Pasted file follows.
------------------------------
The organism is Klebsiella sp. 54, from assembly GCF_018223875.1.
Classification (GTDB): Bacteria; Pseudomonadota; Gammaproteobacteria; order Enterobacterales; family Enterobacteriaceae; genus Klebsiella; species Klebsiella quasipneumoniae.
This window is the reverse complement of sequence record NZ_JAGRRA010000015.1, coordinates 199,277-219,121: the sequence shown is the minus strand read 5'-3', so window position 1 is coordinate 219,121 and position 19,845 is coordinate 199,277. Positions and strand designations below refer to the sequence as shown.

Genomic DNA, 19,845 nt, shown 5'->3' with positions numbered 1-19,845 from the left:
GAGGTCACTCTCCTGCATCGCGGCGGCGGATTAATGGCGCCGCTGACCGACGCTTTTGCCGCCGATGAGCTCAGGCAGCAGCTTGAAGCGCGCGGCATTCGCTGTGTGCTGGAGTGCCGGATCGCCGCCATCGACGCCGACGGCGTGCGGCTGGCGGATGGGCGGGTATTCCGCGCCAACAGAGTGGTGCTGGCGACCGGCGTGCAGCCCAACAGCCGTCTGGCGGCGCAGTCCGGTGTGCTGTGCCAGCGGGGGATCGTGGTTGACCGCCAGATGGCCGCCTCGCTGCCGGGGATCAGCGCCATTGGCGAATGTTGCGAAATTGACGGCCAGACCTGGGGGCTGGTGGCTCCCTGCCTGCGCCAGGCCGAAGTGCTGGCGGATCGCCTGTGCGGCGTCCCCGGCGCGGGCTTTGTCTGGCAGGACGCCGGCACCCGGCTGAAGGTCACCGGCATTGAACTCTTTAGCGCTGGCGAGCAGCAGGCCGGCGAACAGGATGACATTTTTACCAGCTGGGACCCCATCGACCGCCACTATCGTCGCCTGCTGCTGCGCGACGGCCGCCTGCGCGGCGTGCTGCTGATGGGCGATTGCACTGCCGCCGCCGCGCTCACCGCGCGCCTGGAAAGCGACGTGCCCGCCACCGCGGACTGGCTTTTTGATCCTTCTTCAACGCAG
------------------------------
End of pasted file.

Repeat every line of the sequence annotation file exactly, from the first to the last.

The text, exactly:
The organism is Klebsiella sp. 54, from assembly GCF_018223875.1.
Classification (GTDB): Bacteria; Pseudomonadota; Gammaproteobacteria; order Enterobacterales; family Enterobacteriaceae; genus Klebsiella; species Klebsiella quasipneumoniae.
This window is the reverse complement of sequence record NZ_JAGRRA010000015.1, coordinates 199,277-219,121: the sequence shown is the minus strand read 5'-3', so window position 1 is coordinate 219,121 and position 19,845 is coordinate 199,277. Positions and strand designations below refer to the sequence as shown.

Genomic DNA, 19,845 nt, shown 5'->3' with positions numbered 1-19,845 from the left:
GAGGTCACTCTCCTGCATCGCGGCGGCGGATTAATGGCGCCGCTGACCGACGCTTTTGCCGCCGATGAGCTCAGGCAGCAGCTTGAAGCGCGCGGCATTCGCTGTGTGCTGGAGTGCCGGATCGCCGCCATCGACGCCGACGGCGTGCGGCTGGCGGATGGGCGGGTATTCCGCGCCAACAGAGTGGTGCTGGCGACCGGCGTGCAGCCCAACAGCCGTCTGGCGGCGCAGTCCGGTGTGCTGTGCCAGCGGGGGATCGTGGTTGACCGCCAGATGGCCGCCTCGCTGCCGGGGATCAGCGCCATTGGCGAATGTTGCGAAATTGACGGCCAGACCTGGGGGCTGGTGGCTCCCTGCCTGCGCCAGGCCGAAGTGCTGGCGGATCGCCTGTGCGGCGTCCCCGGCGCGGGCTTTGTCTGGCAGGACGCCGGCACCCGGCTGAAGGTCACCGGCATTGAACTCTTTAGCGCTGGCGAGCAGCAGGCCGGCGAACAGGATGACATTTTTACCAGCTGGGACCCCATCGACCGCCACTATCGTCGCCTGCTGCTGCGCGACGGCCGCCTGCGCGGCGTGCTGCTGATGGGCGATTGCACTGCCGCCGCCGCGCTCACCGCGCGCCTGGAAAGCGACGTGCCCGCCACCGCGGACTGGCTTTTTGATCCTTCTTCAACGCAG